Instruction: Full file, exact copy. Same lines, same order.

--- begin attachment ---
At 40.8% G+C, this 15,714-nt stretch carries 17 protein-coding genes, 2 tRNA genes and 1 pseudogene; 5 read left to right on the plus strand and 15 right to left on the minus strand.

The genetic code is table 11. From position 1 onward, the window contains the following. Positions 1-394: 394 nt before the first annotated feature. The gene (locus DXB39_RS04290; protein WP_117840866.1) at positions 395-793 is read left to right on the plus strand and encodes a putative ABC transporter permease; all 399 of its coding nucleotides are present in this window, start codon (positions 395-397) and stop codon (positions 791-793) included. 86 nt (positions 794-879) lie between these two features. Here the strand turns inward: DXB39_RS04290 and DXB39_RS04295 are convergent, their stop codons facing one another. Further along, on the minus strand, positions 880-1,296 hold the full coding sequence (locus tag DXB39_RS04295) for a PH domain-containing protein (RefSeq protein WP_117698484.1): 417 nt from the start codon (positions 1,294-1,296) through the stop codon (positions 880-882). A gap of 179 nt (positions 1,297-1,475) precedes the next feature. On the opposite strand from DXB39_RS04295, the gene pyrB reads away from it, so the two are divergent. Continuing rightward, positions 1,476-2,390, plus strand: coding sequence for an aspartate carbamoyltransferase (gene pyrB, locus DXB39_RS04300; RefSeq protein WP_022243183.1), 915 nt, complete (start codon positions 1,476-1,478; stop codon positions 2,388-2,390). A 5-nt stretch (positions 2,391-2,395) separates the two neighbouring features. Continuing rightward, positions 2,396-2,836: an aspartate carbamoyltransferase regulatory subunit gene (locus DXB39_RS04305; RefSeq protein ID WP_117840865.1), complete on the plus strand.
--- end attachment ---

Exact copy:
At 40.8% G+C, this 15,714-nt stretch carries 17 protein-coding genes, 2 tRNA genes and 1 pseudogene; 5 read left to right on the plus strand and 15 right to left on the minus strand.

The genetic code is table 11. From position 1 onward, the window contains the following. Positions 1-394: 394 nt before the first annotated feature. The gene (locus DXB39_RS04290; protein WP_117840866.1) at positions 395-793 is read left to right on the plus strand and encodes a putative ABC transporter permease; all 399 of its coding nucleotides are present in this window, start codon (positions 395-397) and stop codon (positions 791-793) included. 86 nt (positions 794-879) lie between these two features. Here the strand turns inward: DXB39_RS04290 and DXB39_RS04295 are convergent, their stop codons facing one another. Further along, on the minus strand, positions 880-1,296 hold the full coding sequence (locus tag DXB39_RS04295) for a PH domain-containing protein (RefSeq protein WP_117698484.1): 417 nt from the start codon (positions 1,294-1,296) through the stop codon (positions 880-882). A gap of 179 nt (positions 1,297-1,475) precedes the next feature. On the opposite strand from DXB39_RS04295, the gene pyrB reads away from it, so the two are divergent. Continuing rightward, positions 1,476-2,390, plus strand: coding sequence for an aspartate carbamoyltransferase (gene pyrB, locus DXB39_RS04300; RefSeq protein WP_022243183.1), 915 nt, complete (start codon positions 1,476-1,478; stop codon positions 2,388-2,390). A 5-nt stretch (positions 2,391-2,395) separates the two neighbouring features. Continuing rightward, positions 2,396-2,836: an aspartate carbamoyltransferase regulatory subunit gene (locus DXB39_RS04305; RefSeq protein ID WP_117840865.1), complete on the plus strand.